RSS is Dead!

RIP RSSUnfortunately, despite RSS being a wonderful technology, you wouldn’t think so if you look at Facebook, Twitter and Google+. All three have done their best at burying RSS and sucking all the life out of it.

Although Twitter currently supports RSS, is not going to be supported from March 2013. According to Twitter, XML, Atom, and RSS “are infrequently used today“. I really do wonder what planet they are on!

So, we’re going to be stuck with a special feed format called JSON. Now, unless you are a web developer you’re probably not going to know what that is. JSON is very easy to play with from a web development point of view, but it’s unusable to most people.

Just in case you are curious, here are the same feeds I mentioned above, but for JSON:

  • My Tweets:
  • My Mentions: (only when logged in as authenticated user)
  • My Favorites: (only when logged in as authenticated user)
  • Search: (only when logged in as authenticated user)

One big problem with the above is that you can’t access the mentions feed unless you are logged in to Twitter as that user.

RSS is Alive, Hurrah!

So, one way of getting your Twitter IFTT recipes back up and running and making sure that they’ll work after March 2013 is to convert your JSON feeds to RSS. You can add the RSS for your tweets to IFTTT or add your favorites. Unfortunately it’s not possible to create a feed of your mentions using this method, as it would require some more complex authentication scripts- and that’s not really my thing.

June 2013 Update – I have finally managed to get authentication working
I’ll update this post as soon as I can (or write up a new one), but I’ve written some PHP scripts that will enable you to produce RSS feeds for:

  • Your tweets
  • Your Mentions
  • Your Favorites
  • Your Lists
  • Your Direct Messages
  • One of your Twitter List timelines
  • Your tweets containing a specific hashtag

It will take me a bit of time to get this all together, but if you are interested, let me know in the comments and I should be able to send something over to you. Please note, you will have to have a web host (for example if you have your own website) with PHP.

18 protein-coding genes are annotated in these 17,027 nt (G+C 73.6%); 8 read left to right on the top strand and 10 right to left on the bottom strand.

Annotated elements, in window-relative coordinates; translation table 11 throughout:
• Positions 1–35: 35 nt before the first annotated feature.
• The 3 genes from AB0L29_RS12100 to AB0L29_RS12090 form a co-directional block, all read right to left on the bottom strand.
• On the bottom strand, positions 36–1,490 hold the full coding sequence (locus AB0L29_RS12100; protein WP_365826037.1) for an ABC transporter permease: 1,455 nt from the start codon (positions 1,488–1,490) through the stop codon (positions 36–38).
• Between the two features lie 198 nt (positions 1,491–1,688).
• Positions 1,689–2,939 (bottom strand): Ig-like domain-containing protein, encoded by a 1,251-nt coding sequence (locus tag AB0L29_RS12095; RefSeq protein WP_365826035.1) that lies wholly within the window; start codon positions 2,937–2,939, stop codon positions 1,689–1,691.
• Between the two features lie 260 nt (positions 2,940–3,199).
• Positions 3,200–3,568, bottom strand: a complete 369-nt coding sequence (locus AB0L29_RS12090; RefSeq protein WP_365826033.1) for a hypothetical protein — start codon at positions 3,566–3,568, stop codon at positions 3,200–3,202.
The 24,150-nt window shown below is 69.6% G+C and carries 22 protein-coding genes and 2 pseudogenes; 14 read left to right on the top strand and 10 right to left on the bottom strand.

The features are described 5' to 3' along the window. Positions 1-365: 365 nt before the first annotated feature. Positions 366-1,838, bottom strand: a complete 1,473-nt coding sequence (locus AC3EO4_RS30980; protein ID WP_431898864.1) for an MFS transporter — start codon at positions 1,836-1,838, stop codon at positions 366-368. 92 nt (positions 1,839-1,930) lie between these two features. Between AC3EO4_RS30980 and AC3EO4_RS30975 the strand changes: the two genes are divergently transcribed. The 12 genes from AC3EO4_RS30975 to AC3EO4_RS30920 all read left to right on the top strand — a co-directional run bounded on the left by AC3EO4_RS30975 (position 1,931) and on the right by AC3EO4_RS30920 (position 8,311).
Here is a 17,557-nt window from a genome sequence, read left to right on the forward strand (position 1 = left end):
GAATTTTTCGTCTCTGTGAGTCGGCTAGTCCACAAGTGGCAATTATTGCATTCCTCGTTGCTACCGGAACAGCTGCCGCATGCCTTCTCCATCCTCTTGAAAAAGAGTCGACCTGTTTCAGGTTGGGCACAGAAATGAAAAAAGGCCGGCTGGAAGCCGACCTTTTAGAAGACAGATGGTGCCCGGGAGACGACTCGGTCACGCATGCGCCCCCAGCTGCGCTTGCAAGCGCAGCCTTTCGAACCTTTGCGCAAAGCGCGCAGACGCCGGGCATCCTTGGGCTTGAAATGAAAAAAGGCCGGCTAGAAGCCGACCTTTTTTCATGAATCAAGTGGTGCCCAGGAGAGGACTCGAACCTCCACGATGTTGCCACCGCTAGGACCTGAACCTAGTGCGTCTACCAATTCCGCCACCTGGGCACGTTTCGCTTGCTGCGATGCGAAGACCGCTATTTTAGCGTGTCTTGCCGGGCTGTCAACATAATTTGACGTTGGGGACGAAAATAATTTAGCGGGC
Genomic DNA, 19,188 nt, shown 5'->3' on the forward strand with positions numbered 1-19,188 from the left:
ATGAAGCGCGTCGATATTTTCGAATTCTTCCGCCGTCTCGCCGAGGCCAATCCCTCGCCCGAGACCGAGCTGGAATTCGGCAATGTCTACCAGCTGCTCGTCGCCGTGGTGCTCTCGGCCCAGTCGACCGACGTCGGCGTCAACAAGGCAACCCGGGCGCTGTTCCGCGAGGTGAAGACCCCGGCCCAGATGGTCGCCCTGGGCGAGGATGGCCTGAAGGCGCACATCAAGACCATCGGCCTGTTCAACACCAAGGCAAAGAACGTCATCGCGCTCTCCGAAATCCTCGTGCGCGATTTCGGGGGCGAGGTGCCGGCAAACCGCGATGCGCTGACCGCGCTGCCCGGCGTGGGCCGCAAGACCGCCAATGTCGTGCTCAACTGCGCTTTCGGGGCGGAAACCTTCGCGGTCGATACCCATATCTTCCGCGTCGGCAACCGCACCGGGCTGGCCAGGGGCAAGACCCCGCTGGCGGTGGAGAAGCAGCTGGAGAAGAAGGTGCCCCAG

I looked at a number of solutions, but there are surprisingly few examples of how to convert JSON to RSS. I looked at Yahoo Pipes, but since Twitter only allows a certain number of calls on its API from each IP address, I found that each attempt failed.

The best way is to run the script on your own web site. Since most websites have PHP enabled, I’ve written the code in PHP. All you need to do is to upload this script to your website after changing the details to your own, and then you can have your very own RSS feeds of your Tweets. Unfortunately this won’t work for mentions, but perhaps I (or someone else) could create a script for that using authentication.

To use this, change the username to your own, set the url to the path of the file and upload it to your hosting space. This url will be your RSS feed which you can use for IFTTT.

// Update the following with your details:
$twitter_username = "iagdotme";
$this_url = "";
header('Content-type: application/atom+xml');
<rss xmlns:georss="" xmlns:atom="" xmlns:twitter="" version="2.0">
<description>Twitter Updates</description>
<link><?php echo $twitter_username;?></link>
<atom:link type="application/rss+xml" href="<?php echo $this_url;?>" rel="self"/>
$string = json_decode(file_get_contents("$twitter_username"),$assoc = TRUE);
foreach($string as $items)
 <title><?php echo $items['text'];?></title>
 <description><?php echo $items['text'];?></description>
 <pubDate><?php echo $items['created_at'];?></pubDate>
 <guid><?php echo $twitter_username;?>/statuses/<?php echo $items['id'];?></guid>
 <link><?php echo $twitter_username;?>/statuses/<?php echo $items['id'];?></link>

I hope this is helpful to you, if you have any more thoughts- let me know in the comments below!